Survival Week Pt. 1

This week was deemed “Survival Week” at university. What’s that? It’s basically a period of time where they acknowledge that people are struggling with the transition and they put up the contact information of certain people (ie: counselors) and some “self-help” guides. I’m among those who are floating so I’ve been reading the stuff online. As you know, this is right up my alley, hah, so looky hear, surprise, surprise: I’m copying+pasting the interesting articles here. I do this all the time, I know, but what the heck right?

Reasons for procrastination

To help overcome procrastination, you need to know what causes it. Identify why you keep putting things off.

Wanting pleasure, avoiding pain

  • Dislike doing things that seem tedious or boring
  • Get distracted by things that seem more interesting or fun
  • Do not want to make a sacrifice now to get a benefit later
  • Want to spend time relaxing, not working

Poor time management

  • Cannot find the time to get the work done
  • Find setting goals and priorities hard
  • Seem to waste time
  • Things take longer than you thought they would
  • Always running late

Disorganised environment

  • Study or work area is a mess
  • Have trouble finding peace and quiet
  • Do not have all the things you need to get the work done
  • Cannot keep track of past, present or future work

Feeling overwhelmed by the task

  • Do not know where to start
  • Caught up in the details and cannot see the goal
  • Find it hard to break the task down into steps

Giving up too easily

  • Get started, but keep getting stuck
  • Come to a point where it all seems too much
  • Unable to decide what to do next
  • Cannot see how to get the task finished

Fear and anxiety

  • Not sure you can do this task
  • Worried that you will do a poor job
  • Anxious about things that may not be that important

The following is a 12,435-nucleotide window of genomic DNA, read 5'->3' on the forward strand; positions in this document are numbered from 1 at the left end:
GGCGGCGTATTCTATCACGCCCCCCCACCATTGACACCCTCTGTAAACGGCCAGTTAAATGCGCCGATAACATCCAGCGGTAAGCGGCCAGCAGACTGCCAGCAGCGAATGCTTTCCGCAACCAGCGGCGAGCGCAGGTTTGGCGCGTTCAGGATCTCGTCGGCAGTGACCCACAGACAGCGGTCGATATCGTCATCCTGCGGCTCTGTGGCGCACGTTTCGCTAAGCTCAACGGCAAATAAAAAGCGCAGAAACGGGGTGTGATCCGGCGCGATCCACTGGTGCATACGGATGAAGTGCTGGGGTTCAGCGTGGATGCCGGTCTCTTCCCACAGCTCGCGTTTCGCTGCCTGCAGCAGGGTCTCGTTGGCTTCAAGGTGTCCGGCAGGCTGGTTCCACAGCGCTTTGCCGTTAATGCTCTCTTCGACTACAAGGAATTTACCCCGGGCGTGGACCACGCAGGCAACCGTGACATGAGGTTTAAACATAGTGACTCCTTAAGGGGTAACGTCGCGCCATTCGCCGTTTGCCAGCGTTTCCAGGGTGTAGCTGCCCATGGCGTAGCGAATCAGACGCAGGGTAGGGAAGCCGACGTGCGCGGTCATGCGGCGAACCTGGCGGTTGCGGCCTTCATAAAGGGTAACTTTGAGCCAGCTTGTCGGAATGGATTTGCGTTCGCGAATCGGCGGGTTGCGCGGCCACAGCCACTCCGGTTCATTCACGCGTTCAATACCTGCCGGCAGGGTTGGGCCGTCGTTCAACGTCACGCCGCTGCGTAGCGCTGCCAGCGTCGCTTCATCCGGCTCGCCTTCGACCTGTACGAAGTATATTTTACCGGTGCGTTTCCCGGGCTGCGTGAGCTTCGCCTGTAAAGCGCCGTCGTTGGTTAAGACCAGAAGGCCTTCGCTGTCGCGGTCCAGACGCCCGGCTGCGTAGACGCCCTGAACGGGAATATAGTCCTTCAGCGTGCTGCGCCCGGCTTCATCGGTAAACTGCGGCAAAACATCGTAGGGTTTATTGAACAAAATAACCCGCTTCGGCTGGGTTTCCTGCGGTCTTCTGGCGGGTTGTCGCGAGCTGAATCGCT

Giving in to self doubt

  • Believe you are a born procrastinator
  • Disappointed, hopeless or angry about putting things off again
  • Feel you cannot achieve what others do

Ways to stop procrastinating

Here are some practical things that you can do to help stop procrastinating and become more productive.

Be honest

  • Admit to yourself and others that you’ve been putting off doing the task
  • Find the right time to do it

    • When you finish a task that you enjoy, quickly switch over to work on the less attractive task that you have been avoiding
    • Work out what time or day you are most alert and full of energy. Use this time to work on the task you have been avoiding
    • Make a set time to study or write, and then stick to it

    Do it in stages

    • Start by doing a small part of the task, then do some more. Over time, you will see that you can finish it
    • Write a list of the steps you need to do to finish a large task. Focus on one step at a time
    • Give 5 minutes each day to the task you have been avoiding. After finishing 5 minutes, add another 5. Then try to do another 5 minutes

    Focus on the positive

    • Make a list of all the good things that will happen if you stop procrastinating and all the bad things that will happen if you don’t
    • Plan a reward for when you have finished the task

    Get help

    • Talk to your tutor if lack of information or understanding is stopping you from doing the task
    • Work with a friend to help you get started on the task
    • Get a friend to monitor your progress. Arrange to give them regular reports

    Make a change

    • Clean up and organise your work space to motivate you to get started on your task
    • Turn off (or turn on) the music. See if you can work better in silence (or with some background noise)
    • Get away from social distractions and focus on the tasks you need to do

    Set goals and reminders

    • Set goals for yourself. Aim to spend an amount of time each day on the task, or to have it done by a certain date
    • Pin up a sign at home or a note on your bag as a reminder to do the task

    Study your behaviour

    • At a time during semester when you don’t have anything due, procrastinate as much as you can for a week. Keep track of how often and how long you procrastinate. Note the feelings associated with it. You will be more aware of why you procrastinate and what it leads to

    Just do it

    • Do the hard tasks first and cross them off your list
    • When you remember a task you have been avoiding, do it straight away

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